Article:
Once you have dragged the Docker icon to your Applications folder, double-click on it and you will be asked whether you want to open the application you have downloaded. Clicking Yes will open the Docker installer, showing the following:

Click on Next and follow the onscreen instructions. Once it is installed and started, you should see a Docker icon in the top-left icon bar on your screen. Clicking on the icon and selecting About Docker should show you something similar to the following:

You can also open a Terminal window. Run the following command, just as we did in the Linux installation:

$ docker version

You should see something similar to the following Terminal output:

You can also run the following commands to check the versions of Docker Compose and Docker Machine that were installed alongside Docker Engine:

$ docker-compose version
$ docker-machine version

Installing Docker on Windows 10 Professional

Like Docker for Mac, Docker for Windows uses a graphical installer.

Before downloading, you should make sure that you are running Microsoft Windows 10 Professional or Enterprise 64-bit. If you are running an older version or an unsupported edition of Windows 10, you can still run Docker; refer to the other older operating systems section of this chapter for more information.

Docker for Windows has this requirement due to its reliance on Hyper-V. Hyper-V is Windows' native hypervisor and allows you to run x86-64 guests on your Windows machine, be it Windows 10 Professional or Windows Server. It even forms part of the Xbox One operating system.

You can download the Docker for Windows installer from the Docker store at Just click on the Get Docker button to download the installer. Once it's downloaded, run the MSI package and you will be greeted with the following:

Click on Yes, and then follow the onscreen prompts, which will go through not only installing Docker, but also enabling Hyper-V, if you do not already have it enabled.

Once it's installed, you should see a Docker icon in the icon tray in the bottom right of your screen. Clicking on it and selecting About Docker from the menu will show the following:

Open a PowerShell window and type the following command:

$ docker version

This should also show you similar output to the Mac and Linux versions:

Again, you can also run the following commands to check the versions of Docker Compose and Docker Machine that were installed alongside Docker Engine:

$ docker-compose version
$ docker-machine version

Again, you should see a similar output to the macOS and Linux versions. As you may have started to gather, once the packages are installed, their usage is going to be pretty similar. This will be covered in greater detail later in this chapter.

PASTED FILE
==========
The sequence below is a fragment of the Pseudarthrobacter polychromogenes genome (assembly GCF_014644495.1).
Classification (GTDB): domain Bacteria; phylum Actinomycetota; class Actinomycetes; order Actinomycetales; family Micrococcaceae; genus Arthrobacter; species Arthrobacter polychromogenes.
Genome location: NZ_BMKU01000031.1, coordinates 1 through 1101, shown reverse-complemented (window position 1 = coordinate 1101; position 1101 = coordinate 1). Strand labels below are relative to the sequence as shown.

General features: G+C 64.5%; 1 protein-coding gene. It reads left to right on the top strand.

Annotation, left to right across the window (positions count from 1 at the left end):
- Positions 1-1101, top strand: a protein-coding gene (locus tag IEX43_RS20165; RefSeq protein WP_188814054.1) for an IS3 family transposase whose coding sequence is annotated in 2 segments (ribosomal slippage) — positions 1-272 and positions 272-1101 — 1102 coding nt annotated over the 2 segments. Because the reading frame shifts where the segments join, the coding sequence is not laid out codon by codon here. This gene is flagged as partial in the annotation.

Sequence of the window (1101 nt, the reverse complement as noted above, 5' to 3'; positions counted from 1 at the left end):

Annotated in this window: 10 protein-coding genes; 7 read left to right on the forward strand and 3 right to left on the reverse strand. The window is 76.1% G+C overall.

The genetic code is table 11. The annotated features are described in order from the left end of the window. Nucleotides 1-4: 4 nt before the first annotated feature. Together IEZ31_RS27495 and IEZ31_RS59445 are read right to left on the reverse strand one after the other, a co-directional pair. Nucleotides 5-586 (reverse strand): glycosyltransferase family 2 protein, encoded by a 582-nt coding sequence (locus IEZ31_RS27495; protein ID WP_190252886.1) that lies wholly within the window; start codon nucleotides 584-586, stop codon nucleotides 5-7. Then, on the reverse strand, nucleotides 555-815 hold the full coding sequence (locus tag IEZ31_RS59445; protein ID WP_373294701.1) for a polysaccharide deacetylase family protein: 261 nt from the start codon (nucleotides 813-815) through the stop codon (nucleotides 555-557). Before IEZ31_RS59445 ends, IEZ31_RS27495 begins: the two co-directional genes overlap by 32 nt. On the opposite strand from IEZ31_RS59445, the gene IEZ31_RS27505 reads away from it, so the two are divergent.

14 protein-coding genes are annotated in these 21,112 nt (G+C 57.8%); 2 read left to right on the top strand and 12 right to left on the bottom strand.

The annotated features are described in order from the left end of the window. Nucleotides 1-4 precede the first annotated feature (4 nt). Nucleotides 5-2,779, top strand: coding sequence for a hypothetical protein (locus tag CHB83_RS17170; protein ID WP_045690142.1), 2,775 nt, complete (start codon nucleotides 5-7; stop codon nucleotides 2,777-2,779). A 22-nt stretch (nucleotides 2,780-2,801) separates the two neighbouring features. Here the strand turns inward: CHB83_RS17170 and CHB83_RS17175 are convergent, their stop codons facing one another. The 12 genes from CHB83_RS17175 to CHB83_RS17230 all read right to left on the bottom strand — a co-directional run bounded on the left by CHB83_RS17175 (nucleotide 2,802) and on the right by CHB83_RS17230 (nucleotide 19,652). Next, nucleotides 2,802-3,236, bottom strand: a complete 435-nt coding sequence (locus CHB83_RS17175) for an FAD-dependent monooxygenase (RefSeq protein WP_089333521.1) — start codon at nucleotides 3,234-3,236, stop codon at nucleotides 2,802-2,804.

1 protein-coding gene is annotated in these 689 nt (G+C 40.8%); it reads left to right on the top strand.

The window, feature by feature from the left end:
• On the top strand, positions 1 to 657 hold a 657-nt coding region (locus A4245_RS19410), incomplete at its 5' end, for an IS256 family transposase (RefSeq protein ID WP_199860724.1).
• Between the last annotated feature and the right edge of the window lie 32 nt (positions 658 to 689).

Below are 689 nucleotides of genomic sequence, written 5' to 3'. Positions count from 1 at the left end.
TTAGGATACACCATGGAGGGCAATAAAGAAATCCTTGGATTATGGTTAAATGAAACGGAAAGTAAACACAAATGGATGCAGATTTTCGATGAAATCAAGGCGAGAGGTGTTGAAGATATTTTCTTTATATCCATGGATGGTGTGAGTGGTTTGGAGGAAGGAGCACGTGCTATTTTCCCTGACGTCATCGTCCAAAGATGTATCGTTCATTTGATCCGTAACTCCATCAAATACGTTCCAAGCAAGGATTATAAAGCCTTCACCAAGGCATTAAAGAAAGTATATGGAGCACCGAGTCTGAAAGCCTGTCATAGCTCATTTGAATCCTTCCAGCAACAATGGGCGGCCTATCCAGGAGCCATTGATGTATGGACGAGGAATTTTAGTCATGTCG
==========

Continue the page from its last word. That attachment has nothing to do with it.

Older operating systems

If you are not running a sufficiently new operating system on Mac or Windows, then you will need to use Docker Toolbox. Consider the output printed from running the following command:

$ docker version

On all three of the installations we have performed so far, it shows two different versions, a client and server. Predictably, the Linux version shows that the architecture for the client and server are both Linux; however, you may notice that the Mac version shows the client is running on Darwin, which is Apple's Unix-like kernel, and the Windows version shows Windows. Yet both of the servers show the architecture as being Linux, so what gives?

That is because both the Mac and Windows versions of Docker download and run a virtual machine in the background, and this virtual machine runs running a small, lightweight operating system based on Alpine Linux. The virtual machine runs using Docker's own libraries, which connect to the built-in hypervisor for your chosen environment.

For macOS, this is the built-in Hypervisor.framework, and for Windows, Hyper-V.

To ensure that no one misses out on the Docker experience, a version of Docker that does not use these built-in hypervisors is available for older versions of macOS and unsupported Windows versions. These versions utilize VirtualBox as the hypervisor to run the Linux server for your local client to connect to.

VirtualBox is an open source x86 and AMD64/Intel64 virtualization product developed by Oracle. It runs on Windows, Linux, Macintosh, and Solaris hosts, with support for many Linux, Unix, and Windows guest operating systems. For more information on VirtualBox, see

For more information on Docker Toolbox, see the project's website at, where you can also download the macOS and Windows installers.

This book assumes that you have installed the latest Docker version on Linux, or have used Docker for Mac or Docker for Windows. While Docker installations using Docker Toolbox should be able to support the commands in this book, you may run into issues around file permissions and ownership when mounting data from your local machine to your containers.